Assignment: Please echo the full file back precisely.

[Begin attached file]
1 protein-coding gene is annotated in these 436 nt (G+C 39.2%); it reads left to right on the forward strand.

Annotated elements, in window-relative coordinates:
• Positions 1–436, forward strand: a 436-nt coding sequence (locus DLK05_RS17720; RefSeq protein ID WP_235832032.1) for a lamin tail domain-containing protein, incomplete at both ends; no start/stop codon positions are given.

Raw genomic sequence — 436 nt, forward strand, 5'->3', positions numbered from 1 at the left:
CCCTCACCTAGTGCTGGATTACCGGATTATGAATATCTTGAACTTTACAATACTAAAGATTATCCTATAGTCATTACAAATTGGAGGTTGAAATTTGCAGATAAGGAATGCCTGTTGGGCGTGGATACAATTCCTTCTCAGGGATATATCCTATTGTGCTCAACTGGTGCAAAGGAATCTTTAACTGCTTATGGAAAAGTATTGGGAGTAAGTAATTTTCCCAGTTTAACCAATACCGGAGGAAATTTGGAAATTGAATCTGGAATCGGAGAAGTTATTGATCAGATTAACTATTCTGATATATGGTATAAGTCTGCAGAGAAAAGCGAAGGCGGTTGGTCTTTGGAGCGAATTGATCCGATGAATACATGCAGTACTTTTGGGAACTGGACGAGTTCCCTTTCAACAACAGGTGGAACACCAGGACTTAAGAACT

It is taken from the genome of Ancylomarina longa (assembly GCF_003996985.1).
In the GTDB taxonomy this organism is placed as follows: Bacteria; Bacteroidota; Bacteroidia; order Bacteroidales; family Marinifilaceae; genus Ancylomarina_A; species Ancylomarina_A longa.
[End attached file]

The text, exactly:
1 protein-coding gene is annotated in these 436 nt (G+C 39.2%); it reads left to right on the forward strand.

Annotated elements, in window-relative coordinates:
• Positions 1–436, forward strand: a 436-nt coding sequence (locus DLK05_RS17720; RefSeq protein ID WP_235832032.1) for a lamin tail domain-containing protein, incomplete at both ends; no start/stop codon positions are given.

Raw genomic sequence — 436 nt, forward strand, 5'->3', positions numbered from 1 at the left:
CCCTCACCTAGTGCTGGATTACCGGATTATGAATATCTTGAACTTTACAATACTAAAGATTATCCTATAGTCATTACAAATTGGAGGTTGAAATTTGCAGATAAGGAATGCCTGTTGGGCGTGGATACAATTCCTTCTCAGGGATATATCCTATTGTGCTCAACTGGTGCAAAGGAATCTTTAACTGCTTATGGAAAAGTATTGGGAGTAAGTAATTTTCCCAGTTTAACCAATACCGGAGGAAATTTGGAAATTGAATCTGGAATCGGAGAAGTTATTGATCAGATTAACTATTCTGATATATGGTATAAGTCTGCAGAGAAAAGCGAAGGCGGTTGGTCTTTGGAGCGAATTGATCCGATGAATACATGCAGTACTTTTGGGAACTGGACGAGTTCCCTTTCAACAACAGGTGGAACACCAGGACTTAAGAACT

It is taken from the genome of Ancylomarina longa (assembly GCF_003996985.1).
In the GTDB taxonomy this organism is placed as follows: Bacteria; Bacteroidota; Bacteroidia; order Bacteroidales; family Marinifilaceae; genus Ancylomarina_A; species Ancylomarina_A longa.